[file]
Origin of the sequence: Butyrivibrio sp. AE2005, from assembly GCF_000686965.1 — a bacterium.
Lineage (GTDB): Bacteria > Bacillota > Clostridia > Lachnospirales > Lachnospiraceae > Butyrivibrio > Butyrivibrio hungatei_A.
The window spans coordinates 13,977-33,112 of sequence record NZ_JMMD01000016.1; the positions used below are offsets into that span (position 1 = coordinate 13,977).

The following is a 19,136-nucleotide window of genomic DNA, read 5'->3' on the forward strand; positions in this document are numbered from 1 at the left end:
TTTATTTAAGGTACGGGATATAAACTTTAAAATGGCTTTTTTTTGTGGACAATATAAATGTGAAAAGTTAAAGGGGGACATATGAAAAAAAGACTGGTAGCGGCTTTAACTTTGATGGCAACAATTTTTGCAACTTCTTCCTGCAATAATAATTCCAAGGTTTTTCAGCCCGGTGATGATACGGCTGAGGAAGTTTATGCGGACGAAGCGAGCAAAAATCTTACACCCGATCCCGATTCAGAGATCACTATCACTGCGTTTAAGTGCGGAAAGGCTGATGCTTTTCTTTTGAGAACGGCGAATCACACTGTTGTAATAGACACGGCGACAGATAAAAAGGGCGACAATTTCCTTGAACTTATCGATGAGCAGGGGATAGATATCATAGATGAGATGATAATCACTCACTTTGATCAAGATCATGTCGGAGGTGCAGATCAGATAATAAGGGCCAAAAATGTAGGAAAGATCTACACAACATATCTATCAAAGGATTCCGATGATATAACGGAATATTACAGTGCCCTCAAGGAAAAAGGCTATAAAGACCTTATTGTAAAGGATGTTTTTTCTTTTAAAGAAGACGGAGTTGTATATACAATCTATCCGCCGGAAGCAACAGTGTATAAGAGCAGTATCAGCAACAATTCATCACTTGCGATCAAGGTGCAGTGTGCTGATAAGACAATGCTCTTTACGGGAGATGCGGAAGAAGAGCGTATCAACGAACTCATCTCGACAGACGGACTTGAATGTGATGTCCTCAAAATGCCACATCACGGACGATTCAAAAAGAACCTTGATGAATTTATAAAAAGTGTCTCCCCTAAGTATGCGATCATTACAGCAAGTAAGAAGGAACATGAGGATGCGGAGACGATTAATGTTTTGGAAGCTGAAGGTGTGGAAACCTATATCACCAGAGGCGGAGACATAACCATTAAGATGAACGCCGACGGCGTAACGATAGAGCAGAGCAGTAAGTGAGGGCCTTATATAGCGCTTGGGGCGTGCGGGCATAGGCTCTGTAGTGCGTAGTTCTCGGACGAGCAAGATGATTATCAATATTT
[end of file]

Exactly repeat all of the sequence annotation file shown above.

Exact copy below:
Origin of the sequence: Butyrivibrio sp. AE2005, from assembly GCF_000686965.1 — a bacterium.
Lineage (GTDB): Bacteria > Bacillota > Clostridia > Lachnospirales > Lachnospiraceae > Butyrivibrio > Butyrivibrio hungatei_A.
The window spans coordinates 13,977-33,112 of sequence record NZ_JMMD01000016.1; the positions used below are offsets into that span (position 1 = coordinate 13,977).

The following is a 19,136-nucleotide window of genomic DNA, read 5'->3' on the forward strand; positions in this document are numbered from 1 at the left end:
TTTATTTAAGGTACGGGATATAAACTTTAAAATGGCTTTTTTTTGTGGACAATATAAATGTGAAAAGTTAAAGGGGGACATATGAAAAAAAGACTGGTAGCGGCTTTAACTTTGATGGCAACAATTTTTGCAACTTCTTCCTGCAATAATAATTCCAAGGTTTTTCAGCCCGGTGATGATACGGCTGAGGAAGTTTATGCGGACGAAGCGAGCAAAAATCTTACACCCGATCCCGATTCAGAGATCACTATCACTGCGTTTAAGTGCGGAAAGGCTGATGCTTTTCTTTTGAGAACGGCGAATCACACTGTTGTAATAGACACGGCGACAGATAAAAAGGGCGACAATTTCCTTGAACTTATCGATGAGCAGGGGATAGATATCATAGATGAGATGATAATCACTCACTTTGATCAAGATCATGTCGGAGGTGCAGATCAGATAATAAGGGCCAAAAATGTAGGAAAGATCTACACAACATATCTATCAAAGGATTCCGATGATATAACGGAATATTACAGTGCCCTCAAGGAAAAAGGCTATAAAGACCTTATTGTAAAGGATGTTTTTTCTTTTAAAGAAGACGGAGTTGTATATACAATCTATCCGCCGGAAGCAACAGTGTATAAGAGCAGTATCAGCAACAATTCATCACTTGCGATCAAGGTGCAGTGTGCTGATAAGACAATGCTCTTTACGGGAGATGCGGAAGAAGAGCGTATCAACGAACTCATCTCGACAGACGGACTTGAATGTGATGTCCTCAAAATGCCACATCACGGACGATTCAAAAAGAACCTTGATGAATTTATAAAAAGTGTCTCCCCTAAGTATGCGATCATTACAGCAAGTAAGAAGGAACATGAGGATGCGGAGACGATTAATGTTTTGGAAGCTGAAGGTGTGGAAACCTATATCACCAGAGGCGGAGACATAACCATTAAGATGAACGCCGACGGCGTAACGATAGAGCAGAGCAGTAAGTGAGGGCCTTATATAGCGCTTGGGGCGTGCGGGCATAGGCTCTGTAGTGCGTAGTTCTCGGACGAGCAAGATGATTATCAATATTT